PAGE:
Darren Fell – managing director of Crunch, the UK’s fastest growing accountancy – explores the possibility of investing in bitcoin.
What is this controversial new technology, why has it increased in price so drastically, and is investing really worth the risk?
The two main qualities that make a successful entrepreneur are the ability to spot exciting new trends and, after some solid research, to have the confidence to invest one’s own time and money into pursuing these ideas.
Bitcoin is all over financial news at the moment. Whether it’s multi-billion dollar drugs busts, huge bankruptcies, or high speed car chases through the streets of LA, there’s no doubt that this new technology is causing quite a stir.
So what exactly is bitcoin, how do you invest in it and what are the risks involved?
Although it’s true that bitcoin is a currency, that’s only part of the picture – a bit like saying that a computer is a word processor. The real genius behind bitcoin is that it’s a whole new kind of protocol, capable of hosting any number of financial products.
Bitcoin evangelists have suggested that the protocol could one day be used to automate financial services like accounting, banking and stock exchanges.
These possibilities go beyond the idea of bitcoin just being a currency and are, I think, the real reason why the price has risen so much over the last 18 months. Worth just £7.50 at the start of 2013, its price peaked in November at £750 a coin, making a 1,000% increase in value in just 11 months.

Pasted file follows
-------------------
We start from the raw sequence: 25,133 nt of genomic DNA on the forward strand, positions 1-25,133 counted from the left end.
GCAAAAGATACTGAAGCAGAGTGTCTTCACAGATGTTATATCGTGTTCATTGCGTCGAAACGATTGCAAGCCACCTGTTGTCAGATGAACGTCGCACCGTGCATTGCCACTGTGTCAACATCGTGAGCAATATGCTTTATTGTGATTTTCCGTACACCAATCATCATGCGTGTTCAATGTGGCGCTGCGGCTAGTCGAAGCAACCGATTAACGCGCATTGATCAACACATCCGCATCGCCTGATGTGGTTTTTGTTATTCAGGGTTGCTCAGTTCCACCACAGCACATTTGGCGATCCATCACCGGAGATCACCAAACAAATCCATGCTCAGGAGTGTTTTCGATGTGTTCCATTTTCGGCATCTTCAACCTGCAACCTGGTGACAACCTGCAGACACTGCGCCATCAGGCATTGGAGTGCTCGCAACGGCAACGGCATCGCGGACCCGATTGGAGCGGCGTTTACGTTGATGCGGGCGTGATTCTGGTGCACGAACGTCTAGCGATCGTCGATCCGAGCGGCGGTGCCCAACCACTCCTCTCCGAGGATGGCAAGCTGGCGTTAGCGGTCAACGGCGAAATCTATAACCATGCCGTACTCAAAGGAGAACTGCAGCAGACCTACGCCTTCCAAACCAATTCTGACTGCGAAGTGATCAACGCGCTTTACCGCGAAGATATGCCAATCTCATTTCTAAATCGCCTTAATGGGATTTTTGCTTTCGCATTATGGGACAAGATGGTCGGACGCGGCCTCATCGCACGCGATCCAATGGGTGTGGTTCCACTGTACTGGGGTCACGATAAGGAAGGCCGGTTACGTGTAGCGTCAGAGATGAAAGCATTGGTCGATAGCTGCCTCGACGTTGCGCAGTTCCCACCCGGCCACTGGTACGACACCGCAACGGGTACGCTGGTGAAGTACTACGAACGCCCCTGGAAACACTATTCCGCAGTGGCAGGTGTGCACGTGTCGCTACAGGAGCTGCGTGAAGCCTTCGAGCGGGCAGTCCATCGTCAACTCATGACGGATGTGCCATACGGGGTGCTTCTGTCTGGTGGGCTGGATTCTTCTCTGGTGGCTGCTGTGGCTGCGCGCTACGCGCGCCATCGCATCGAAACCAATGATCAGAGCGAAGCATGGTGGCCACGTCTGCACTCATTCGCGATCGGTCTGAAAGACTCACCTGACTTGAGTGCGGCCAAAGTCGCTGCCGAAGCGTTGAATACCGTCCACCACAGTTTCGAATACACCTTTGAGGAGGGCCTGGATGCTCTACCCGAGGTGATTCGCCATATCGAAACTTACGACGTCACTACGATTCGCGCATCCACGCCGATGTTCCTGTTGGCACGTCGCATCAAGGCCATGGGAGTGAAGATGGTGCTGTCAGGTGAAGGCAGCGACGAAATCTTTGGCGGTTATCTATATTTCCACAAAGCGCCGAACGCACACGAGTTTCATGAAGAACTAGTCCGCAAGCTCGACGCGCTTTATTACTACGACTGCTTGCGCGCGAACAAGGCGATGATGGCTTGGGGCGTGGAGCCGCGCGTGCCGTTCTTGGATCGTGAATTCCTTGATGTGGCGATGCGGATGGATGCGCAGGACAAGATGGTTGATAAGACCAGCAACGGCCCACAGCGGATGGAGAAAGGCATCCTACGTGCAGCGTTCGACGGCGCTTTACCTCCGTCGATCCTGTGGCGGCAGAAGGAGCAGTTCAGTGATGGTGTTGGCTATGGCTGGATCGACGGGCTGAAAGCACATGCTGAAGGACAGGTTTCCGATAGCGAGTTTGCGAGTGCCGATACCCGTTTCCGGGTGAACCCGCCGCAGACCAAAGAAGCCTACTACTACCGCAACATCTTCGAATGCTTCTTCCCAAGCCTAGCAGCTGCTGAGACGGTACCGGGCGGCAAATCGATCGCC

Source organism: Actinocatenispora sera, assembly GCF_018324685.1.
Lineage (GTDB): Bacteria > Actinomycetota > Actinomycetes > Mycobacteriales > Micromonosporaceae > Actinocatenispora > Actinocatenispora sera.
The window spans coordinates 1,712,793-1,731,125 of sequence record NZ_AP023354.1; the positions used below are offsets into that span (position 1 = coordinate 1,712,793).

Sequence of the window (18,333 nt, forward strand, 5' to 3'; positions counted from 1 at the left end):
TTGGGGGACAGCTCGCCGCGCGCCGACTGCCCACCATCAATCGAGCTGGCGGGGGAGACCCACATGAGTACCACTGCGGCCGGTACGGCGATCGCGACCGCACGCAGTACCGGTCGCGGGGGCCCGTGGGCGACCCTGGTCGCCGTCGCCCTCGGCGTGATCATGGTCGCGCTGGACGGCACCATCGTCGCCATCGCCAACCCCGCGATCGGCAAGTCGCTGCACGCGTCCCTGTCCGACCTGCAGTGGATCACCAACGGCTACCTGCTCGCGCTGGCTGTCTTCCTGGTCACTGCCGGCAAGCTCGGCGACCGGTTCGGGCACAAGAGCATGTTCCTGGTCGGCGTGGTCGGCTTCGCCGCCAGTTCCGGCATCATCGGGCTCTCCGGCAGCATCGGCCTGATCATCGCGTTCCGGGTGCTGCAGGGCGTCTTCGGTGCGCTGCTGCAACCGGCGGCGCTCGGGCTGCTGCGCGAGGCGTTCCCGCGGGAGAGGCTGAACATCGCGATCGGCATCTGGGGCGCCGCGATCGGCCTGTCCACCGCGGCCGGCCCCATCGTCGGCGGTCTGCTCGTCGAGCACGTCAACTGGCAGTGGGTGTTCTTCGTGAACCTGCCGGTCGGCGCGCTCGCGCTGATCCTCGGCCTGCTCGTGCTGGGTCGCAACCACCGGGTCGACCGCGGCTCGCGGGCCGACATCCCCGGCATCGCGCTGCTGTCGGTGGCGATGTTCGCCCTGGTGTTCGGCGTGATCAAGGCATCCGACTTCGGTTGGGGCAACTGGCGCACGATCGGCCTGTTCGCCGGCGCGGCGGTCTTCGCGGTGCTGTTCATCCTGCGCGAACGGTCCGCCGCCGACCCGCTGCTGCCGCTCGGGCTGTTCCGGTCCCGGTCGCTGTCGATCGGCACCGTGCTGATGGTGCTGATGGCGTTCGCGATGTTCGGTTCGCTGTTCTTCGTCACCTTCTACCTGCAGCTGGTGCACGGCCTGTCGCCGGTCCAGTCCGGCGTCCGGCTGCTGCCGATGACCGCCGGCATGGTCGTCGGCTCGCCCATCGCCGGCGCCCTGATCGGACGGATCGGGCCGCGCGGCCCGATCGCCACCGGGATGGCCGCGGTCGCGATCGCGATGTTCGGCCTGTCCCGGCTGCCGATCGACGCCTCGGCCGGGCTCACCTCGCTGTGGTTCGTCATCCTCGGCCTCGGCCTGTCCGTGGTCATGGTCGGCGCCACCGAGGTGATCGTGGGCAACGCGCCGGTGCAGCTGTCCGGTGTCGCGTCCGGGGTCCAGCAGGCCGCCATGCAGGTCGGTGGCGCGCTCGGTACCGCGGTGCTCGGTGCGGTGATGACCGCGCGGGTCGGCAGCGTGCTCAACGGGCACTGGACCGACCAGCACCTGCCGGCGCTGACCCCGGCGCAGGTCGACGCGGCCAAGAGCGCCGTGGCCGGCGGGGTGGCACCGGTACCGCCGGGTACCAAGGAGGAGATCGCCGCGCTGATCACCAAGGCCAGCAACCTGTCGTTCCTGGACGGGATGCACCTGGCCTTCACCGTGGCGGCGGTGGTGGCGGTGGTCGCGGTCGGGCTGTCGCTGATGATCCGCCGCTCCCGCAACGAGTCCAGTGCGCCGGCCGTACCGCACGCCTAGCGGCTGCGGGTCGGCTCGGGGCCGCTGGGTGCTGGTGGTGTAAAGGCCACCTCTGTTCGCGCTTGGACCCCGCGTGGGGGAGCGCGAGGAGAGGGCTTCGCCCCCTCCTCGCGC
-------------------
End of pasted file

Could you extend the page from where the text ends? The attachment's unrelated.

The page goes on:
That’s a big enough margin to excite anyone in finance, but is bitcoin worth the risk?
Bitcoin is designed to mimic the way that precious materials are mined – as the prize becomes more scarce, one must invest more in the search, inherently pushing up the value.
In other words, it’s programed to increase in value over time. This obviously sounds great, but it’s not as simple as that. The last bitcoin will be created in the year 2140, meaning that although there is deflationary pressure, you’ll not necessarily be guaranteed gains, even in the long term.
Also, because bitcoin is decentralised, its price is completely dependent on the whims of the free market. The fact is that there’s nothing stopping bitcoin from losing all its value overnight. As long as people sell their bitcoins for traditional currency, the price will keep dropping. Likewise, however, there’s technically nothing but selling pressure stopping the price from exploding.
Another consideration to make is that bitcoin is frequently targeted by hackers. The most notable example is the fall of Mt. Gox, which was the world’s first and formerly biggest bitcoin exchange. The site allegedly faced 150,000 hacks every second and this eventually drove the company into the ground.
The nail in the coffin was when the owners discovered that 744,000 of their customers’ bitcoins had been stolen by hackers. The company filed for bankruptcy in February and cited debts of around £38m.
For the more cautious among you, it might therefore be a better idea to invest in one of the many up-and-coming bitcoin startups. One of the biggest players at the moment is BitPay – a payment services provider that recently attracted $30 million from investors, including huge names like Richard Branson and PayPal founder, Peter Thiel.
This gives you the potential large gains inherent in the bitcoin market, but whilst maintaining traditional safeguards. I don’t have to warn you, I’m sure, that on balance it’s still a very risky move.
Darren Fell is a serial tech entrepreneur and currently managing director of Crunch Accounting.